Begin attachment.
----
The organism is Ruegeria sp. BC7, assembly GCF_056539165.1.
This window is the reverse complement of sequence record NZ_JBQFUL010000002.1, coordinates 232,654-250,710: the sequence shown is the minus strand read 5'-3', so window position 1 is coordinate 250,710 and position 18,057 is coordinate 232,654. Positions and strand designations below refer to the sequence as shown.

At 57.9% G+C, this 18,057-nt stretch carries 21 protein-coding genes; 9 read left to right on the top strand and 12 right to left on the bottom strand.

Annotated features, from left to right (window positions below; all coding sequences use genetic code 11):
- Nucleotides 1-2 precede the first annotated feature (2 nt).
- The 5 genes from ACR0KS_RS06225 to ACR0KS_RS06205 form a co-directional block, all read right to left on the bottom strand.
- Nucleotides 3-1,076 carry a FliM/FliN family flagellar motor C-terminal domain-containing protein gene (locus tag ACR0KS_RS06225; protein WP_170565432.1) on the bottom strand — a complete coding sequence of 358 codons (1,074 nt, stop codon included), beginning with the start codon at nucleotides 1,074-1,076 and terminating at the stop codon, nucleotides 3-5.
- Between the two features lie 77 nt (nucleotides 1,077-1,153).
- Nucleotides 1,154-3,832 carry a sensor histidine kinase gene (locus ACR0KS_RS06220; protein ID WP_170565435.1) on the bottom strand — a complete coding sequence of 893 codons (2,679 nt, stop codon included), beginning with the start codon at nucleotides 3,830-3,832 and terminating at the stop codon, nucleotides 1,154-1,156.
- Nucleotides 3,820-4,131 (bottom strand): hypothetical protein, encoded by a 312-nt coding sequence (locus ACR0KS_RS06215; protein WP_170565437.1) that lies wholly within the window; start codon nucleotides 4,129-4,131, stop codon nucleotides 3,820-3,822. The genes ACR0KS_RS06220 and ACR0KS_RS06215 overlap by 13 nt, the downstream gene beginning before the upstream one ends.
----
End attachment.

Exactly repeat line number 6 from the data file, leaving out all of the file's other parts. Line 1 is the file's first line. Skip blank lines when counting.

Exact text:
- The 5 genes from ACR0KS_RS06225 to ACR0KS_RS06205 form a co-directional block, all read right to left on the bottom strand.